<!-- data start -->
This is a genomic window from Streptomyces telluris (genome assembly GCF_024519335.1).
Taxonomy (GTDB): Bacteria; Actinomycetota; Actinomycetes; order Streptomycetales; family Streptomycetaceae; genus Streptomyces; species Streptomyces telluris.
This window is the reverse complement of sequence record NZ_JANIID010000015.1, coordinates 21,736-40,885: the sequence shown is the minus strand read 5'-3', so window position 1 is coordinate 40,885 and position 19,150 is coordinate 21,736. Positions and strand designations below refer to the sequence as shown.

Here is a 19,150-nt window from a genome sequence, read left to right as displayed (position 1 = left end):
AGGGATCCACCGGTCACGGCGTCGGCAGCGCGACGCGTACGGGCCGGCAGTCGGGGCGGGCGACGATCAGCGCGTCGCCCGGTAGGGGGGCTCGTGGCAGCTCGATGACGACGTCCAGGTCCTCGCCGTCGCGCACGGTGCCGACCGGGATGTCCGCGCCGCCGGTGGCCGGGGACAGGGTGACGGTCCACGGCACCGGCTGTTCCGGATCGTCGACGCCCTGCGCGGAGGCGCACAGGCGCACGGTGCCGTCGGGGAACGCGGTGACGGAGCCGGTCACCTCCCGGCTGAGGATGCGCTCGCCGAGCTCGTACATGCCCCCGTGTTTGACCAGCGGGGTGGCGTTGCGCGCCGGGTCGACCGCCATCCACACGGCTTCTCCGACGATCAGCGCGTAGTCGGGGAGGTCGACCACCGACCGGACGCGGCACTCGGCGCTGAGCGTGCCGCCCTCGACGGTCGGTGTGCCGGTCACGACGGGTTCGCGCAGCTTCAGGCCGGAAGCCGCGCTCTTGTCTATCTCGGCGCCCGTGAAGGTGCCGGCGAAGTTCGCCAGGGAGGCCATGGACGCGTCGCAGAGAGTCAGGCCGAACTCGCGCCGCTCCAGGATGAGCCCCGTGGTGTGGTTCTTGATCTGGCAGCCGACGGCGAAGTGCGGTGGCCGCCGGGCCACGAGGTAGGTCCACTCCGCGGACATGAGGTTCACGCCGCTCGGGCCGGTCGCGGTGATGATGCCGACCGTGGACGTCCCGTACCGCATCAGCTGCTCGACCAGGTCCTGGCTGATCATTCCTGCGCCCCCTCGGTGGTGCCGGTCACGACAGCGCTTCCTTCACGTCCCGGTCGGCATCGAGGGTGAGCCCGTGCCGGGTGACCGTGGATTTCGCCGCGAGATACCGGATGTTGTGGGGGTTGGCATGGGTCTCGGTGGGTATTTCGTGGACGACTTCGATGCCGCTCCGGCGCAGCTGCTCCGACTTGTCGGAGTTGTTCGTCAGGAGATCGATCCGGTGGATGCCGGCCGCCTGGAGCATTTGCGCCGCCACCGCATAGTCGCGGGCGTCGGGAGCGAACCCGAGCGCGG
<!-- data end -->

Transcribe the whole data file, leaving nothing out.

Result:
This is a genomic window from Streptomyces telluris (genome assembly GCF_024519335.1).
Taxonomy (GTDB): Bacteria; Actinomycetota; Actinomycetes; order Streptomycetales; family Streptomycetaceae; genus Streptomyces; species Streptomyces telluris.
This window is the reverse complement of sequence record NZ_JANIID010000015.1, coordinates 21,736-40,885: the sequence shown is the minus strand read 5'-3', so window position 1 is coordinate 40,885 and position 19,150 is coordinate 21,736. Positions and strand designations below refer to the sequence as shown.

Here is a 19,150-nt window from a genome sequence, read left to right as displayed (position 1 = left end):
AGGGATCCACCGGTCACGGCGTCGGCAGCGCGACGCGTACGGGCCGGCAGTCGGGGCGGGCGACGATCAGCGCGTCGCCCGGTAGGGGGGCTCGTGGCAGCTCGATGACGACGTCCAGGTCCTCGCCGTCGCGCACGGTGCCGACCGGGATGTCCGCGCCGCCGGTGGCCGGGGACAGGGTGACGGTCCACGGCACCGGCTGTTCCGGATCGTCGACGCCCTGCGCGGAGGCGCACAGGCGCACGGTGCCGTCGGGGAACGCGGTGACGGAGCCGGTCACCTCCCGGCTGAGGATGCGCTCGCCGAGCTCGTACATGCCCCCGTGTTTGACCAGCGGGGTGGCGTTGCGCGCCGGGTCGACCGCCATCCACACGGCTTCTCCGACGATCAGCGCGTAGTCGGGGAGGTCGACCACCGACCGGACGCGGCACTCGGCGCTGAGCGTGCCGCCCTCGACGGTCGGTGTGCCGGTCACGACGGGTTCGCGCAGCTTCAGGCCGGAAGCCGCGCTCTTGTCTATCTCGGCGCCCGTGAAGGTGCCGGCGAAGTTCGCCAGGGAGGCCATGGACGCGTCGCAGAGAGTCAGGCCGAACTCGCGCCGCTCCAGGATGAGCCCCGTGGTGTGGTTCTTGATCTGGCAGCCGACGGCGAAGTGCGGTGGCCGCCGGGCCACGAGGTAGGTCCACTCCGCGGACATGAGGTTCACGCCGCTCGGGCCGGTCGCGGTGATGATGCCGACCGTGGACGTCCCGTACCGCATCAGCTGCTCGACCAGGTCCTGGCTGATCATTCCTGCGCCCCCTCGGTGGTGCCGGTCACGACAGCGCTTCCTTCACGTCCCGGTCGGCATCGAGGGTGAGCCCGTGCCGGGTGACCGTGGATTTCGCCGCGAGATACCGGATGTTGTGGGGGTTGGCATGGGTCTCGGTGGGTATTTCGTGGACGACTTCGATGCCGCTCCGGCGCAGCTGCTCCGACTTGTCGGAGTTGTTCGTCAGGAGATCGATCCGGTGGATGCCGGCCGCCTGGAGCATTTGCGCCGCCACCGCATAGTCGCGGGCGTCGGGAGCGAACCCGAGCGCGG